Now we’re based out of a large, tech-focused co-working space and when you walk around all you see open is Sketch. After moving to Boulder, I can’t remember the last time I saw a designer working in Photoshop.
I don’t doubt that lots of early stage startups use Sketch as their primary tool these days. But I’m less convinced that when you look in aggregate at design teams of many different types that you would see similar results. All the same, one reader from a well-known tech giant wrote:
I work for [a very large tech company] and Sketch use amongst designers here is rampant. I would say most of the 800+ person design community here now uses Sketch as their default (and only) design tool.
On the topic of prototyping, that reader also said:
You’re right, however, that prototyping tools are still all over the map. I’m seeing the most enthusiasm here for Tumult Hype, which is not on your list.
I hadn’t even heard of Tumult Hype before, which looks great. Nor had I heard of Neonto Studio, which was brought to my attention by one of its developers:
What Neonto Studio does is superficially quite similar to the app prototyping tools you mention (Pixate, etc). But the major difference is that Neonto generates real, useful code for iOS and Android. You can export a whole App Store-ready app, or hand the code over to a developer for further work. There’s no cross-platform runtime, framework or HTML5 involved—the output is ‘real iOS’ and ‘real Android’ from visual blueprints.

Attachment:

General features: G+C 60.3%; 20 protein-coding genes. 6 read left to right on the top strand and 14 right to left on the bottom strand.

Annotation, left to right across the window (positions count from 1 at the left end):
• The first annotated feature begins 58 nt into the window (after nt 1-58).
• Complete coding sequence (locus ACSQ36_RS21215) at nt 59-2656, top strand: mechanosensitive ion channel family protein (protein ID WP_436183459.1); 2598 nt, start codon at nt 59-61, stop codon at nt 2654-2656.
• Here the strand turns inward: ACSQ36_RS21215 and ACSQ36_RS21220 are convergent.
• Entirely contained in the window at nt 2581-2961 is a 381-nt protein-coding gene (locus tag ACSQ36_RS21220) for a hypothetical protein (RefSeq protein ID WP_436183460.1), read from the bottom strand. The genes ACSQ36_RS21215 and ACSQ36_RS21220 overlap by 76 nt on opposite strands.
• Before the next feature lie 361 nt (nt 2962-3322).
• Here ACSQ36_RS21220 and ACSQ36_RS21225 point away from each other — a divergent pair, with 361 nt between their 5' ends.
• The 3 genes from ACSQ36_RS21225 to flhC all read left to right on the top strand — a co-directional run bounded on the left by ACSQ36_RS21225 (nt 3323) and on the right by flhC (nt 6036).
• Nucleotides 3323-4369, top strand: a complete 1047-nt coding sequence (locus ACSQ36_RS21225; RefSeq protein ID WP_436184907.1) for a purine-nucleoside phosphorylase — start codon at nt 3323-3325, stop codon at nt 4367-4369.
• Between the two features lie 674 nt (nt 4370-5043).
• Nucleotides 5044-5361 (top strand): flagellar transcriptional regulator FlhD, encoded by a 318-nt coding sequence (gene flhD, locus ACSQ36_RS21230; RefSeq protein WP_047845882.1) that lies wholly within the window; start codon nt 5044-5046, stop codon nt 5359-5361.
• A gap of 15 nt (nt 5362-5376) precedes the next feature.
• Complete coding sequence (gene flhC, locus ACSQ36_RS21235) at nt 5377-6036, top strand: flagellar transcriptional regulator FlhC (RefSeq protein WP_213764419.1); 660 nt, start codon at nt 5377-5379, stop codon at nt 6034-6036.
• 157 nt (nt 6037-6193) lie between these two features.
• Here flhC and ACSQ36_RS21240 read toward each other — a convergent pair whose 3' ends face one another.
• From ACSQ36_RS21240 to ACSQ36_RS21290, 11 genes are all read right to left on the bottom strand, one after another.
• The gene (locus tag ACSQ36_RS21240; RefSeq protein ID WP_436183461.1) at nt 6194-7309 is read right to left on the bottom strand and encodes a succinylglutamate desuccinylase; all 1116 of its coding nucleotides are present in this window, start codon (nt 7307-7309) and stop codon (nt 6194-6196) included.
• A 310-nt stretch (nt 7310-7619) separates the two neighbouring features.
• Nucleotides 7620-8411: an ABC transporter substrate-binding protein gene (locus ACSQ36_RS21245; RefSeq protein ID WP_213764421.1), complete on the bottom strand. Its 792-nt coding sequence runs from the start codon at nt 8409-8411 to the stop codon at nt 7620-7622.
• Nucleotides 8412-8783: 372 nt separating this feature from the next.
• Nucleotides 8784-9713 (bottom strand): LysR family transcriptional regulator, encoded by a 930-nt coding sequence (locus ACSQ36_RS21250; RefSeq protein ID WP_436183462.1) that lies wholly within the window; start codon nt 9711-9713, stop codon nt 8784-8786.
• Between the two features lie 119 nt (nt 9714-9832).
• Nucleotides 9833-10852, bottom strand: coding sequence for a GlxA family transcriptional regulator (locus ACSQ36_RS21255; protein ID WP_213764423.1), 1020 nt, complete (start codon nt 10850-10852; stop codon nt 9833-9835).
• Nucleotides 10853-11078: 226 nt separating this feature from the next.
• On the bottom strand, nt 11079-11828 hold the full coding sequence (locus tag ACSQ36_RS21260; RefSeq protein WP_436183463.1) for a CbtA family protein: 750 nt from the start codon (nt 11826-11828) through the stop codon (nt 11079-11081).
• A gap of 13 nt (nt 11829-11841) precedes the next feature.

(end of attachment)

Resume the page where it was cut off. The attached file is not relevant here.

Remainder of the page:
That looks fantastic; I’ve added it to my list of tools to try. Back to interface design, one reader wrote effusively about Affinity Designer:
It’s early days but the app has already proved its sophistication and usability in the features already rolled out and it has enormous momentum behind it. The team is steadily delivering on all their promises, with multiple artboards and a large canvas coming soon—at which point it will really start to take its place as the natural heir to that mighty app treated so scornfully by Adobe: Freehand. Adobe really should be afraid; Affinity is an app developed by a team with a real passion to excite designers. It has solid roots in Freehand’s stellar usability but is coded from the ground up as a thoroughly modern app that can deliver fully for different media. On top of this, Affinity’s masterstroke is to establish a common file format across its illustration (Designer), image editing, and layout apps, while maintaining pathways to Adobe products from Illustrator through to Photoshop to yes…Freehand. No I don’t work for Affinity, I’m just a very, very grateful designer who has waited something like a decade (since the last Freehand release) for this. Like Rip Van Winkle, the vector space is just awaking to a very new world.